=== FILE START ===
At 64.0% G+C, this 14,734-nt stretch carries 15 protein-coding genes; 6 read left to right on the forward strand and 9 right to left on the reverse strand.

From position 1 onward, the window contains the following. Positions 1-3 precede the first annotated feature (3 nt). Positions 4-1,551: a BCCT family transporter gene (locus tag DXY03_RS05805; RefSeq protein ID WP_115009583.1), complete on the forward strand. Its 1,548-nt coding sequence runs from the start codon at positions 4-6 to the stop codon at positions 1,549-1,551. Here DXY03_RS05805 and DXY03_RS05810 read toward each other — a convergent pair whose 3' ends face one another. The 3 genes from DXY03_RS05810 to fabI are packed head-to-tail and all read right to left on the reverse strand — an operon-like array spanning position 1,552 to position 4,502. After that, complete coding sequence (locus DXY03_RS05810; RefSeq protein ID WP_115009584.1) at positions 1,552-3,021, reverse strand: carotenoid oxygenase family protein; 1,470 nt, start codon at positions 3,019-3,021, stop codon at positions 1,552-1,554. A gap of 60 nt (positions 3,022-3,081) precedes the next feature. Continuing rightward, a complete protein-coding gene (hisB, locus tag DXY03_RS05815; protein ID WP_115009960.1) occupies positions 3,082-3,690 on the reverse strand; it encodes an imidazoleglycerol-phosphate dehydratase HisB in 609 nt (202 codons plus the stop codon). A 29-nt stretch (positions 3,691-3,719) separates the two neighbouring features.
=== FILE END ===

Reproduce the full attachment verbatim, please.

At 64.0% G+C, this 14,734-nt stretch carries 15 protein-coding genes; 6 read left to right on the forward strand and 9 right to left on the reverse strand.

From position 1 onward, the window contains the following. Positions 1-3 precede the first annotated feature (3 nt). Positions 4-1,551: a BCCT family transporter gene (locus tag DXY03_RS05805; RefSeq protein ID WP_115009583.1), complete on the forward strand. Its 1,548-nt coding sequence runs from the start codon at positions 4-6 to the stop codon at positions 1,549-1,551. Here DXY03_RS05805 and DXY03_RS05810 read toward each other — a convergent pair whose 3' ends face one another. The 3 genes from DXY03_RS05810 to fabI are packed head-to-tail and all read right to left on the reverse strand — an operon-like array spanning position 1,552 to position 4,502. After that, complete coding sequence (locus DXY03_RS05810; RefSeq protein ID WP_115009584.1) at positions 1,552-3,021, reverse strand: carotenoid oxygenase family protein; 1,470 nt, start codon at positions 3,019-3,021, stop codon at positions 1,552-1,554. A gap of 60 nt (positions 3,022-3,081) precedes the next feature. Continuing rightward, a complete protein-coding gene (hisB, locus tag DXY03_RS05815; protein ID WP_115009960.1) occupies positions 3,082-3,690 on the reverse strand; it encodes an imidazoleglycerol-phosphate dehydratase HisB in 609 nt (202 codons plus the stop codon). A 29-nt stretch (positions 3,691-3,719) separates the two neighbouring features.